The x0rfbserver divides the framebuffer up into tiles of 32x32 pixels each, with partial tiles possibly occuring along the right and bottom edges of the framebuffer. Whenever a change is detected, only the information inside the tile containing the changed pixel is sent to the vnc viewer. With gemsvnc, this same technique is also used, except that gemsvnc allows the height and width of the tiles to be specified by command line options.

The change detection scanning algorithm of gemsvnc is likewise a re-implementation of that found in x0rfbserver, with the appropriate modifications to allow for variable sized tiles. Each tile is a rectangle of pixels. These pixels can be thought of as a set of horizontal rows of pixels, and also as a set of vertical columns of pixels. At gemsvnc server initialization, an interlace sequence is generated for the number of rows, and for the number of columns, in a tile. The earlier x0rfbserver just had a statically initialized sequence, since the tiles had the same numer of rows and columns, both being equal to 32.

The host X-server's framebuffer is compared to the gemsvnc server's backup framebuffer according to the following technique:

  • A horizontal row of pixels is fetched from the host X-server's framebuffer, starting with the top row of tiles, and the first scan line that is listed in the interlace sequence for horizontal scans.
  • This row of pixels is compared, pixel by pixel, to the pixels found in the corresponding scan line of the corresponding row of tiles in the gemsvnc server's backup framebuffer.
  • If a pixel is found to be different from the pixel in the backup framebuffer, the tile containing that pixel is marked as "dirty", with much the same intent as a page of virtual memory would be marked as "dirty" in a virtual memory system if it had been modified. The rest of the portion of the horizontal scan line contained by the dirty tile is skipped over, and the comparison continues with the subsequent tile.
  • Before a tile is compared, a check is made to see if that tile is already dirty, and if it is, that tile is skipped, as it will be sent to the viewer anyway; there is nothing to be gained by checking it further.
  • After the horizontal probe is made, a similar vertical probe is performed. The logic is identical, only this time it is from top to bottom, instead of left to right.
  • These intermixed horizontal and vertical probes continue until the scan count is exhausted. This scan count may be set by the -scans command line option.
  • After this, a subset (possibly empty) of all the tiles will have been marked as dirty. This set of dirty tiles is then sent to the viewer, using the libvncserver library.

After the scanning for changes described above has been completed, the send_changed_tiles_to_viewer() function scans the dirty bits for all the tiles, copying the contents of each dirty tile from the host X-server's framebuffer to the gemsvnc server's backup framebuffer. This operation is performed by the copy_tile() function.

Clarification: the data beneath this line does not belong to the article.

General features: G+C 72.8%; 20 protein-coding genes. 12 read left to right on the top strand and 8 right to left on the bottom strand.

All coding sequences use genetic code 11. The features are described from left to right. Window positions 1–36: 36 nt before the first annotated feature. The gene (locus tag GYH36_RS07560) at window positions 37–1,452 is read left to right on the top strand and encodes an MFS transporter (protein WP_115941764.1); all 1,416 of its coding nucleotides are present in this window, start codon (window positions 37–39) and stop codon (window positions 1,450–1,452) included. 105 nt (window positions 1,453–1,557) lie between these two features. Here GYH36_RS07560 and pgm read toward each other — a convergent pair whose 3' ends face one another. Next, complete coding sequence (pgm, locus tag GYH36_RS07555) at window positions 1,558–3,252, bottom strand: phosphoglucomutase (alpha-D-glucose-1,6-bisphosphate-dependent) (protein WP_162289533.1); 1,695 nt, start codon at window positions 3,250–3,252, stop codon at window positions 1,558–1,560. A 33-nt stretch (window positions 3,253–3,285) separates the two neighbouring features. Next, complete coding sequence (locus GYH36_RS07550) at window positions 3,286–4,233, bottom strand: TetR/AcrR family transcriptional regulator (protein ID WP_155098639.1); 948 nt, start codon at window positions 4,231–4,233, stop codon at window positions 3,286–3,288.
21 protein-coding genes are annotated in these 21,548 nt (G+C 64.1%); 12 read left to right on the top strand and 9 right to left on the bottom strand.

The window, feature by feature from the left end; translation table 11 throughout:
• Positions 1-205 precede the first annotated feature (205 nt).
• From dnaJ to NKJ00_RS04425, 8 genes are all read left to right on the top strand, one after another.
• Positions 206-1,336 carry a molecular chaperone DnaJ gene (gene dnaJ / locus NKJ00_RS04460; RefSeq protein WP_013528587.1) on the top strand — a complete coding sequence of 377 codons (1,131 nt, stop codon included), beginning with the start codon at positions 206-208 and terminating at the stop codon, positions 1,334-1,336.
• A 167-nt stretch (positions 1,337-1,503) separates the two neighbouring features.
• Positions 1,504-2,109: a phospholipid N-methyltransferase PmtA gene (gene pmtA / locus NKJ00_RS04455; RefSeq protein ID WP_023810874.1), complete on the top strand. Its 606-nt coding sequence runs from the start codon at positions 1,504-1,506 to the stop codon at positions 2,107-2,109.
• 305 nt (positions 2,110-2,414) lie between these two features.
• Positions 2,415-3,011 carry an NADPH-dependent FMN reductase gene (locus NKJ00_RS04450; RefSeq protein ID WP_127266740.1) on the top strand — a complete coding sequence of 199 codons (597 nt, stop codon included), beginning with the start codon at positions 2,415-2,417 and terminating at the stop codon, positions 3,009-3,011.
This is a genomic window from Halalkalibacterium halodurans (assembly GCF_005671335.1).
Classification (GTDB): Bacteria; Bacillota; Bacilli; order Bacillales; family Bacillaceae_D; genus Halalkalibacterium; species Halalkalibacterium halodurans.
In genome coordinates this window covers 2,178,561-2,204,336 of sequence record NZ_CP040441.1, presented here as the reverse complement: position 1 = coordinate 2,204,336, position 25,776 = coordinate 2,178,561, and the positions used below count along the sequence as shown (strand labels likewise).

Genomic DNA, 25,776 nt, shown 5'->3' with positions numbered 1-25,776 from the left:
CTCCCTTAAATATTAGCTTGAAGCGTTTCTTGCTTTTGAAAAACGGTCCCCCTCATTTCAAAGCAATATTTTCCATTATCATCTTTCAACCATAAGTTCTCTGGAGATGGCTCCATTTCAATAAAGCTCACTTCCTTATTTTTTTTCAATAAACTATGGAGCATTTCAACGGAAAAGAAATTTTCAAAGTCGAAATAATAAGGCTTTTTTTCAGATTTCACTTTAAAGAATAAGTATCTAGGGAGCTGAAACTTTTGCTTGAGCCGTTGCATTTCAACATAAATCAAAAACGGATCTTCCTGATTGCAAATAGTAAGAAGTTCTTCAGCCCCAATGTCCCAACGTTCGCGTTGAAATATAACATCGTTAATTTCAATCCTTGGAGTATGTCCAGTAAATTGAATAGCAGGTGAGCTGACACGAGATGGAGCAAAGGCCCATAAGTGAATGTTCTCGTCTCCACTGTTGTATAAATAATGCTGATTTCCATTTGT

The copy_tile() function first determines where the tile being copied is located. If the tile is on the right edge of the framebuffer, or on the bottom edge, or on the lower right corner, then it is potentially smaller than a full sized tile. During system initialization, X-images were created for each of the possible sizes. The copy_tile() function determines the proper X-image to use, and fetches the data from the host X-server's framebuffer. It then checks to see if any part of the rectangle containing the mouse cursor is also inside that tile, and if so, it sets the "bogus_mouse_cursor_was_clobbered" flag so that the mouse can be restored after all the dirty tiles have been copied. Finally, copy_tile() copies the data from the X-image it fetched from the host X-server's framebuffer into the gemsvnc server's backup framebuffer, and also into the gemsvnc server's markup framebuffer.

Because gemsvnc implements special visual cues for certain special rectangular regions of the display, it maintains 2 framebuffers. The first, the backup framebuffer, is a true copy of the host X-server's framebuffer. This backup framebuffer is used during the scanning for changes by comparing the host X-server's framebuffer with this backup framebuffer. The second framebuffer, the markup framebuffer, is used to relay video information to the client vnc viewer. This markup framebuffer has additional modifications made to its contents which would render it unusable for comparison with the original host X-server's framebuffer. The mouse cursor is drawn here, as are any blocked or guarded rectangles. Blocked rectangles are colored with an opaque color, and guarded rectangles are colored with a transparent tint.

After all the dirty tiles have been copied into the 2 gemsvnc framebuffers, the visual cues for the guarded and blocked rectangles are colored. As this is being done, a check is made to determine if the mouse is in a blocked or guarded region. The transparent guarded rectangles are colored first, followed by the opaque blocked rectangles. This order is important, as the opaque color must override the transparent tint, and the blocked mouse graphic must override the guarded mouse graphic. After the blocked and guarded rectangles are colored, the mouse is drawn, if necessary. Next, any "image" category rectangles that intersect any dirty tiles are drawn atomically. This is done by clearing all the dirty bits of all tiles intersecting the dirty image, and then the image is marked as a changed rectangle by a call to the libvncserver library. The dirty bits must first be cleared, or else the information would be sent twice, defeatng the optimization intended by the "image" rectangle. Finally, each dirty tile is sent to the vnc viewer by a call to the libvncserver library.